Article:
Bruce

       

      E Bruce Brooks

      Warring States Project

      University of Massachusetts at Amherst

       

    • David
      From my perspective, I think that the view that Christianity changed in various significant ways in the first 2 centuries is right on the money, as is the view
      Message 2 of 14 , Nov 2, 2012
        From my perspective, I think that the view that Christianity changed in various significant ways in the first 2 centuries is right on the money, as is the view that a number of the biblical (and non-biblical) Christian documents that we see today have been subject to change, and that some may have initially been significantly different in their original form (e.g. Chapters 1-2 not being originally in Lk).

        Given that (I assume) relatively non-controversial position, isn't it time to re-consider whether the 2nd century heretics were just the 'losers' in a struggle for dominance between the various Christian factions, and that we should really consider all these people and groups to be different 'flavors' of Christians? By the way, I think that the term 'Alpha Christian' should not be used in this context (sorry Bruce), because this term has been used since the 70's to denote a particular type of Christian teaching.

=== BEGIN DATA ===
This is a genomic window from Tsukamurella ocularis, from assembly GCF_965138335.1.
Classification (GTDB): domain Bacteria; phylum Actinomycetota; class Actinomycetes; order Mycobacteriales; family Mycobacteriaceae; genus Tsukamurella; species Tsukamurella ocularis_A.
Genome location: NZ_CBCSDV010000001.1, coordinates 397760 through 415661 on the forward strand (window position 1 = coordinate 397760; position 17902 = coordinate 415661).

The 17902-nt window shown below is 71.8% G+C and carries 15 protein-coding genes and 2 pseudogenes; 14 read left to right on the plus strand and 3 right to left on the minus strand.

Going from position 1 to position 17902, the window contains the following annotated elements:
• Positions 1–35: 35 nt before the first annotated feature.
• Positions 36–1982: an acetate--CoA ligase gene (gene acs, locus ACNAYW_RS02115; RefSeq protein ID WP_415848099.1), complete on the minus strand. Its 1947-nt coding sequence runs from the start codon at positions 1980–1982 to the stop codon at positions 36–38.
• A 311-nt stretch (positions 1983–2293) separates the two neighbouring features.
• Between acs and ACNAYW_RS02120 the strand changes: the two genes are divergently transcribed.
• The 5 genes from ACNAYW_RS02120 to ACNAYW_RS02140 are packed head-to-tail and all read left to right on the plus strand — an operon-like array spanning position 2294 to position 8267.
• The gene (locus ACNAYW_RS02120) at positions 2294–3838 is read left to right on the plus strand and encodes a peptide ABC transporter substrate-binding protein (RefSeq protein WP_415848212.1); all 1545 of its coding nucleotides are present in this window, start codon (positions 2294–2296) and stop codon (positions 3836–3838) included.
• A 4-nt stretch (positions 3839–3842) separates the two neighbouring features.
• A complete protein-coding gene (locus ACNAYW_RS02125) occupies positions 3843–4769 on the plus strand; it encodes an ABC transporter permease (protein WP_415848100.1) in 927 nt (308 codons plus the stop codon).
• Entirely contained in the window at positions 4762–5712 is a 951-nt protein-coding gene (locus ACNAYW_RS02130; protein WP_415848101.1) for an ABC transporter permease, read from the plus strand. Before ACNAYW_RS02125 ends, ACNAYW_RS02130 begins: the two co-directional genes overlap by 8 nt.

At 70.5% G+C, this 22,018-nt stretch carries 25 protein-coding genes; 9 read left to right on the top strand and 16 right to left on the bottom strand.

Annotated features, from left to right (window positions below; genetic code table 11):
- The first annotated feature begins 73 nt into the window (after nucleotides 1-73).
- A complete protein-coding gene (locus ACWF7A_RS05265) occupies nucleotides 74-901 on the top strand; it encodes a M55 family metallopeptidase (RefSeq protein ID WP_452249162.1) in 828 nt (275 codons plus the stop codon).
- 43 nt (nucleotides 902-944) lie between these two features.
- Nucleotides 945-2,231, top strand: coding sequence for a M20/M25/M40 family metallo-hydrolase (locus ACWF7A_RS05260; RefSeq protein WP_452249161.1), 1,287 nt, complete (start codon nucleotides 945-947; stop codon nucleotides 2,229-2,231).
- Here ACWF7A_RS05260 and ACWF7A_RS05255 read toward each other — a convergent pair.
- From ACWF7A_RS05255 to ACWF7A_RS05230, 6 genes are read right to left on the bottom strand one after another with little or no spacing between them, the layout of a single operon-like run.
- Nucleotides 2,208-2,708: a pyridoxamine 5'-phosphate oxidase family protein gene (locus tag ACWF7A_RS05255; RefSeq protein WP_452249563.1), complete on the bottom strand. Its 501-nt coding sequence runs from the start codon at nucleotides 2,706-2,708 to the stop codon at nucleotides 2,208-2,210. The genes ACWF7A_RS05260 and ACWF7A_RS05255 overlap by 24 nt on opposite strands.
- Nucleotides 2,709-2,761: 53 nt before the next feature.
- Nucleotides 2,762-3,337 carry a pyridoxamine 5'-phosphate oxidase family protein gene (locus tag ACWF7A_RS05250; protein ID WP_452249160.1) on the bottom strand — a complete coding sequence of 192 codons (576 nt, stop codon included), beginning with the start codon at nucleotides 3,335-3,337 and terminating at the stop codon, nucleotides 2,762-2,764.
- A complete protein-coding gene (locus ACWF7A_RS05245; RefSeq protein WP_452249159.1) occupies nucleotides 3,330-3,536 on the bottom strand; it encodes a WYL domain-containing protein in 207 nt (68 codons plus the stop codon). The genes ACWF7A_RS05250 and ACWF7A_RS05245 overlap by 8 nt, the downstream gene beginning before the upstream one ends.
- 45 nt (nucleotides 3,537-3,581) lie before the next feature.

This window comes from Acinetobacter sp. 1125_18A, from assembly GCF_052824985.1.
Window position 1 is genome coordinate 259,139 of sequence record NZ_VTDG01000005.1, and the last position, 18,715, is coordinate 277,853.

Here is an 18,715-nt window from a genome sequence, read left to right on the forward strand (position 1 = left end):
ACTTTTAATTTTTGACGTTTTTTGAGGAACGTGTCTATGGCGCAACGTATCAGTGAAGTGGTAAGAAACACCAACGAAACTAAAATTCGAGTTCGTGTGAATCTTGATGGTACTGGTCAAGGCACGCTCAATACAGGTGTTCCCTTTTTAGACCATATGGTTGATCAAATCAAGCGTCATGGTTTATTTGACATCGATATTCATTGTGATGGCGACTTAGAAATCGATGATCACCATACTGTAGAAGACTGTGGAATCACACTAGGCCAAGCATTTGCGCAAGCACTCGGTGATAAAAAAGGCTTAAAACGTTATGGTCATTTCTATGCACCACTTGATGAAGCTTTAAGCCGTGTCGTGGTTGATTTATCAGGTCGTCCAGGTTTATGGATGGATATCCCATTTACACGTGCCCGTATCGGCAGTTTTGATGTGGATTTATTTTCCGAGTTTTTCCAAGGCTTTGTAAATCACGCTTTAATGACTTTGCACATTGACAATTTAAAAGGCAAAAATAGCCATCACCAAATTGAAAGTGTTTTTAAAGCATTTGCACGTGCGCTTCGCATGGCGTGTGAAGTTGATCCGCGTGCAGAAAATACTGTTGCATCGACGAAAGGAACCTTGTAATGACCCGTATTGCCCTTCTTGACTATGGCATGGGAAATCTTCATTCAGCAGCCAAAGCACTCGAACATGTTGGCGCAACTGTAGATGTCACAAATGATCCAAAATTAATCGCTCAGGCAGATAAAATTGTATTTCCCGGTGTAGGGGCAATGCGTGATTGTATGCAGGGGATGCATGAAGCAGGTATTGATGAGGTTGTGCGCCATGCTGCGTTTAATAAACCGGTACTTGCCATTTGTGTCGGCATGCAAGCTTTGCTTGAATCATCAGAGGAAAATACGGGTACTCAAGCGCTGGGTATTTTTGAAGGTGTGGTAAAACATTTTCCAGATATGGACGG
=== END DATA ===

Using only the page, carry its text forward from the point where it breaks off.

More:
David Inglis, Lafayette, CA, 94549, USA

        --- In gthomas@yahoogroups.com, Bob Schacht <bobschacht@...> wrote:
        >
        > At 10:20 AM 11/1/2012, E Bruce Brooks wrote:
        >
        >
        > >Mike,
        > >
        > >The subject is still young.
        >
        > I just can't let this pass. You are either ignorant of half a century
        > of 1st century & Patristic scholarship, or have cavalierly tossed it aside.
        > Or perhaps you mean the subject of your "Alpha Christianity" is still
        > young, which by inference tosses all previous scholarship aside
        > because they haven't used your terminology or your particular framing
        > of the debate. A little less grandiosity, please.
        >
        > Particular works of interest include Joseph B. Tyson's _The New